As Michael McKenzie states in his great documentary that was included as part of the Deep Red’s Arrow Films Blu-Ray release, to criticise Argento for being all about style over substance misses the point. The style is the substance. I mean, we get a five-minute plus sequence of Marc investigating the interiors of the possible murder house and there’s no dialogue – just pure visual and musical splendour, and I dig every moment of it. The house is beautifully eerie and full of atmosphere, so why not take the time to check it out? The music, chiefly by eventual Argento regulars Goblin as well as original composer Giorgio Gaslini (of whom only a few pieces of his made it to the final cut), is utterly spellbinding. The more conventional Gaslini stuff is lush and chilling, but the Goblin stuff is a fantastic prog-funk concoction that brings to mind Rick Wakeman (solo and Yes) and is utterly addictive, delightfully heavy on the bass-groove and full of still-iconic melodies that elevate the film to an even higher degree. They give the murder scenes in particular a real charge that’s unforgettable.  A non-murderous musical highlight is during the house-investigation scene when the score suddenly stops when Marc accidentally steps on some broken glass, stays silent for a moment or two, and then abruptly comes in again when a set of curtains falls to the ground. Yep, it’s totally bringing attention to itself, and it’s having lots of fun doing so. I suppose the burning question is whether or not you as the viewer end up having as much fun.


Ah, but what about the performances? Well, whatever disinterest Argento would apparently later have for actors hasn’t manifested yet – his cast here is arguably the most in-sync, engaging and on-form he would ever work with. Hemmings is a delightful lead – he has a great, expressive face and a vulnerable presence which suits the film remarkably well. He’s brilliantly matched by Nicolodi as Gianna – their back-and-forth chemistry is a delight and she is one of the director’s most fun characters. They were a couple in real life during and after this film and as their relationship became more tempestuous, the treatment of her characters got a little nastier to say the least. Here, Gianna is the strongest and resourceful of all Argento’s characters from his classic era – she rightly takes down Marc’s sexism, is brave, funny and confident, even if she does ultimately cheat at arm wrestling. The supporting performances are lively and entertaining, especially Lavia’s tragic Carlo, Clara Calamai as his eccentric mother and Glauco Mauri as the enthusiastic professor Giordani. Not once does any of the acting take you out of the film, which is sadly something that some of the more wooden turns in later Argento films have been guilty of doing. No, here they are essential parts, rich and all part of the film’s lush fabric.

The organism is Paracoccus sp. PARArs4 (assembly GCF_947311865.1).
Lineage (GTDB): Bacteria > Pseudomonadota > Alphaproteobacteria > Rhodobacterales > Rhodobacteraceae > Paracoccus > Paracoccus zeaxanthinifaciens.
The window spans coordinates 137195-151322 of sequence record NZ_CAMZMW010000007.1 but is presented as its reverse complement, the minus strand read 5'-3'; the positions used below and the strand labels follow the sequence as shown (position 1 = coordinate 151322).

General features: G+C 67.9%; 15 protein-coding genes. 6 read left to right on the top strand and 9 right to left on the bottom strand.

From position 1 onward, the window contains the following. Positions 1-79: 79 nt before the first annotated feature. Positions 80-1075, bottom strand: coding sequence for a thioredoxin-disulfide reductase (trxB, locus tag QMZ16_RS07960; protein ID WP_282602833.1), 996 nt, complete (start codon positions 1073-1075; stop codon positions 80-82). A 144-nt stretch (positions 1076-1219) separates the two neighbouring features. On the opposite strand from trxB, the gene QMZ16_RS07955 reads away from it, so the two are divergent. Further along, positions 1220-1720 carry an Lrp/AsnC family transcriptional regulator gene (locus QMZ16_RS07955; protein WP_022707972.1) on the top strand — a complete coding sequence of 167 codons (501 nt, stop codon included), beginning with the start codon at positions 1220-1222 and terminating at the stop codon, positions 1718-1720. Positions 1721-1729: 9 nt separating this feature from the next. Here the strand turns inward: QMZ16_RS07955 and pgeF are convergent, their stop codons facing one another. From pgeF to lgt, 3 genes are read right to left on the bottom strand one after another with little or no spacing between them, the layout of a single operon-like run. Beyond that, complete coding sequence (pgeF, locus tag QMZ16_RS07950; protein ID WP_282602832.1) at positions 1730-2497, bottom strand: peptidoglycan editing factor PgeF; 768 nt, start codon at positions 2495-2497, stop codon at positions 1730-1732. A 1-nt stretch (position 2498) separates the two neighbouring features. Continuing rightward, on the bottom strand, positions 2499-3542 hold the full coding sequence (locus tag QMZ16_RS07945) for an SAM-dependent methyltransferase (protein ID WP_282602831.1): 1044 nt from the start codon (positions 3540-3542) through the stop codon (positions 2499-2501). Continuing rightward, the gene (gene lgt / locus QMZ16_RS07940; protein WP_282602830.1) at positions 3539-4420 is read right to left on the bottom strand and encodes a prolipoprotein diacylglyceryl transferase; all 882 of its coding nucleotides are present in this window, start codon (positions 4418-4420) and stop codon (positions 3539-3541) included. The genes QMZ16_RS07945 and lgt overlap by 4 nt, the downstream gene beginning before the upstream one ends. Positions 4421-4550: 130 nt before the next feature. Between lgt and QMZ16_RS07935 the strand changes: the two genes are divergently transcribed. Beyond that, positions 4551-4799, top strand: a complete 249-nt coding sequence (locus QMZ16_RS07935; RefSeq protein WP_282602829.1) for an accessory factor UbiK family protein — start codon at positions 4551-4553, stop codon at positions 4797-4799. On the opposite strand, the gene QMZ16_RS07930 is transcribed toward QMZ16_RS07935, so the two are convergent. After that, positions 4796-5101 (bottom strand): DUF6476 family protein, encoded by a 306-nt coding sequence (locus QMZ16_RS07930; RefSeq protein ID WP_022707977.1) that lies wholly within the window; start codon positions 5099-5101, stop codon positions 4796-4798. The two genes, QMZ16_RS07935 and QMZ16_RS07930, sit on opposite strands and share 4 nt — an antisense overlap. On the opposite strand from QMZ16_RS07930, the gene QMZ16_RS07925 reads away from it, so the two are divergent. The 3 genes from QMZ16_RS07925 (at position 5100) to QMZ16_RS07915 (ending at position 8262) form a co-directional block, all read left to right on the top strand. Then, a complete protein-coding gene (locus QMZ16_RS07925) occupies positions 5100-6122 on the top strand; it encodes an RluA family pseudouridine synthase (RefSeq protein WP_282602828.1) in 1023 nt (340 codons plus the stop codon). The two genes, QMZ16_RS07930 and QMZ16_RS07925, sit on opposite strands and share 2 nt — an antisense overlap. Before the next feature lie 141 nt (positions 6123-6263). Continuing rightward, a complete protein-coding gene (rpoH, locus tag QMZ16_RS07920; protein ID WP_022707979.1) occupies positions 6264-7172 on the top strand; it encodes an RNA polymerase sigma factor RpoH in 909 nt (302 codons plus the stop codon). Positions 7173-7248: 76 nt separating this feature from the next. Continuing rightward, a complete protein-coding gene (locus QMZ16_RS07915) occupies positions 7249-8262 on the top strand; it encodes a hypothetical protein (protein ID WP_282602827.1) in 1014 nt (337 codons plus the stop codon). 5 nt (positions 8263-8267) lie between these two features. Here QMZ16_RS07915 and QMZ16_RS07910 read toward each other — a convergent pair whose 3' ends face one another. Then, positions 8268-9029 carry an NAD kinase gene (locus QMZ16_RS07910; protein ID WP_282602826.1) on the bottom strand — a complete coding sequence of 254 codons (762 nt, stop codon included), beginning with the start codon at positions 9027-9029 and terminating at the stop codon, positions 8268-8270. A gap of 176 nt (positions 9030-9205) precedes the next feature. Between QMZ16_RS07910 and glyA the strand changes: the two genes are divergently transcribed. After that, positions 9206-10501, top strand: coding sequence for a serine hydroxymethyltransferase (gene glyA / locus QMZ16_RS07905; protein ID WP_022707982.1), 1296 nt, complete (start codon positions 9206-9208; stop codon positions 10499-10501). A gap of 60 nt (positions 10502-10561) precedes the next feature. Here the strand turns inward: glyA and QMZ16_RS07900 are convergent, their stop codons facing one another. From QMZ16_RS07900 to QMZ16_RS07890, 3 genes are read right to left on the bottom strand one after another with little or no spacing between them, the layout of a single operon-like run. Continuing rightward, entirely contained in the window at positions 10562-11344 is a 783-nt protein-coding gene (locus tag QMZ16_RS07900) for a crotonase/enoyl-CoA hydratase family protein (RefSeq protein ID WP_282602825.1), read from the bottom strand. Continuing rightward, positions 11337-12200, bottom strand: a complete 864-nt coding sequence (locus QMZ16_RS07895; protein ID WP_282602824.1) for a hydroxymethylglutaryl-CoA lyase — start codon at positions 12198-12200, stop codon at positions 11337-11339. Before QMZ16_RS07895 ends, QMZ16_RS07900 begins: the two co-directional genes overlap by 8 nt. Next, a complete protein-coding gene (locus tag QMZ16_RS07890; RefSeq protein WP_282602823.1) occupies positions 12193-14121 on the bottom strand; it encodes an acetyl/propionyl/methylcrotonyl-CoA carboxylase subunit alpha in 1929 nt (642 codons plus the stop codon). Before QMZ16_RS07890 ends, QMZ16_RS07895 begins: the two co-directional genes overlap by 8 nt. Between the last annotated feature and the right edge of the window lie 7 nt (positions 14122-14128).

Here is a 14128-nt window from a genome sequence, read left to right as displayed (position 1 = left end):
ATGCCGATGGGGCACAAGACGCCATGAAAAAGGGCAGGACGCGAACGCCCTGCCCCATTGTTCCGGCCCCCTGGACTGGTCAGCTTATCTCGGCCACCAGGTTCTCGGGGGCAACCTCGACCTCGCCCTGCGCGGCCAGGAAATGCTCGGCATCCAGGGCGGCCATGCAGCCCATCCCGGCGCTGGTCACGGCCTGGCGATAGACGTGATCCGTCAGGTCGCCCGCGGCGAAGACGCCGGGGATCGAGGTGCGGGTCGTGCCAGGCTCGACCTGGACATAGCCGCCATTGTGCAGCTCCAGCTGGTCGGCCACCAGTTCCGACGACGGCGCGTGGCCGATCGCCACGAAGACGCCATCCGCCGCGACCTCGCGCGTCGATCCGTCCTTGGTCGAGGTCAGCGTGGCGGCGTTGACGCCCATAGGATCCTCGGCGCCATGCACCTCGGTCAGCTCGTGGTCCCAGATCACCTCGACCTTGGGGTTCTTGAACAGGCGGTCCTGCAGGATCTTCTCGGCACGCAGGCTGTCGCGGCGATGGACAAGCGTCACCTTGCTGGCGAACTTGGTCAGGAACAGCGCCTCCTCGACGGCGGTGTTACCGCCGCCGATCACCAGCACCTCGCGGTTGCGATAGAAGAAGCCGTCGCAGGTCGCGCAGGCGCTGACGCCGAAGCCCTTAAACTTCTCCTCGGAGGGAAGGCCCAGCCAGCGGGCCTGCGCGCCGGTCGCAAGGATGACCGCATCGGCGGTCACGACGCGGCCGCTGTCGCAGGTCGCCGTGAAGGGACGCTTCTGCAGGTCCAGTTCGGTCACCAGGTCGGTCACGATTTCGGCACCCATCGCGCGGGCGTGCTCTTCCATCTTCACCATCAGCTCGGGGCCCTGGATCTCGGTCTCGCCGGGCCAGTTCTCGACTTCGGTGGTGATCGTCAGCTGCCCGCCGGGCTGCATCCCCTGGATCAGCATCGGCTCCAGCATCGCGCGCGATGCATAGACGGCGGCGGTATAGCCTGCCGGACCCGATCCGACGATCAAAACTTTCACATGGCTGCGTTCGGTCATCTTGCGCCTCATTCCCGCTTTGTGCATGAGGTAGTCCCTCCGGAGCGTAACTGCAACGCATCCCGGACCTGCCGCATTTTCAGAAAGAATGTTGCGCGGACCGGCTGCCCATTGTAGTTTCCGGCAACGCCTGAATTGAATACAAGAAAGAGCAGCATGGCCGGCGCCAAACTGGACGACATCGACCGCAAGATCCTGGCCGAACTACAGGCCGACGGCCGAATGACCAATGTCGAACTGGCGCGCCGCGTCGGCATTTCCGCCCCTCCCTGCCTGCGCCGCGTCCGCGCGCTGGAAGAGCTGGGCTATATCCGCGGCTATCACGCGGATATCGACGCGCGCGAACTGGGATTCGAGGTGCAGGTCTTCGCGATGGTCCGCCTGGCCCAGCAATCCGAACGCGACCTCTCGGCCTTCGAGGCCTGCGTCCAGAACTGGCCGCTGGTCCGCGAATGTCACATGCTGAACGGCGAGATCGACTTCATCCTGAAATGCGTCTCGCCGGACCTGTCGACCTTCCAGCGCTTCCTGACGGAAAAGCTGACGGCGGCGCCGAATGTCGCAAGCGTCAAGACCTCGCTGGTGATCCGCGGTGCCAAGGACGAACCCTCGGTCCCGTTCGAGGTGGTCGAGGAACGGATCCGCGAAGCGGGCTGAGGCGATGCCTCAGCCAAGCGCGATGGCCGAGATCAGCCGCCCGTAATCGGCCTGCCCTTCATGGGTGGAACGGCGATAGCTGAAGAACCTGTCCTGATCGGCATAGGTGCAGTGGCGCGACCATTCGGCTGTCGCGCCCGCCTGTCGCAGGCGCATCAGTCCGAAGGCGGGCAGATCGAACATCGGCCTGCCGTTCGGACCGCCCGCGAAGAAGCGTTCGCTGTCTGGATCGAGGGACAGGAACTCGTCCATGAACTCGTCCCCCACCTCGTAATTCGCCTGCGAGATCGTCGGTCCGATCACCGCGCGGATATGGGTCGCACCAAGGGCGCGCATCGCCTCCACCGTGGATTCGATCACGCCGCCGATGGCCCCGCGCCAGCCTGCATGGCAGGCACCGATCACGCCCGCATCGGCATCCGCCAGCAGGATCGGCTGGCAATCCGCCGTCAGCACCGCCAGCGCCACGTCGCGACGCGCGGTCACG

Notably, Deep Red was edited by around 22 minutes for export release, and while this tightens the narrative and surprisingly doesn’t become incoherent in the process, many of the pleasures of the full-length version are missing. The character of Gianna is severely truncated and in the process, much of the film’s gender politics are gone. Elsewhere, lots of nice character touches, humorous elements and moments that may not seem to add much but are just pure pleasure to watch are gone. Take the bit when Marc is snooping around the murder house – there’s a bit where he gets distracted by something and runs outside to investigate. It’s nothing, so he goes back in. The export cut edits this out to make Marc’s detection run a lot smoother, but I did miss this little aside in the shorter cut. Also, there’s the issue of which dub to go for – I’ve always watched the film with the Italian soundtrack because that’s the one I first watched (when it was released by Redemption Video in the 90’s – an almost entirely uncut version) so for me it’s weird watching the English dub, even if that really is David Hemming’s voice!


Deep Red’s entertainment factor may depend on how many thrillers you’ve already experienced – it definitely shakes the genre up a bit, for those who think they might have had their fill of this sort of thing, you may have a lot of the fun seeing the form played around with. That’s not to say it’s a wink-wink parody – no way. As I said, the film is a first-rate thriller and full of suspense, shock and gore. But it’s also gleeful too. Like the investigators in The Bird with the Crystal Plumage, Marc and Gianna seem to having too much fun at first in their sleuthing, which they probably wouldn’t be having in real life. However, if you think of the characters as stand-in viewers of this kind of mystery, then their enthusiasm makes sense. And wisely, when the stakes become seriously dangerous, that playfulness dissipates to make way for some serious chills. The final scene, as over-the-top as it is, is nonetheless disturbing, horrific and home to one of the all-time great final shots, which I won’t reveal here.


So there you go – on one level a classic chiller of the genre, on the other, one of the all-time great visceral experiences of cinema, a disorienting, off-kilter and wildly odd masterpiece that’ll still knock you sideways and have you coming back for more.


The Bird with the Crystal Plumage, The Cat O’ Nine Tails, Four Flies on Grey Velvet: A brief look at Dario Argento’s ‘Animal Trilogy’

The wild and weird output of the landmark Italian horror/thriller director Dario Argento can neatly be split up into three chapters.

The middle and most famous chapter, from 1975’s Deep Red to 1987’s Opera, is heralded by those who love him as one of the all-time great runs of genre cinema, films of such verve, idiosyncratic extremes and horrific beauty that it’s no wonder they’ve inspired the kind of intense devotion that true cults are made of.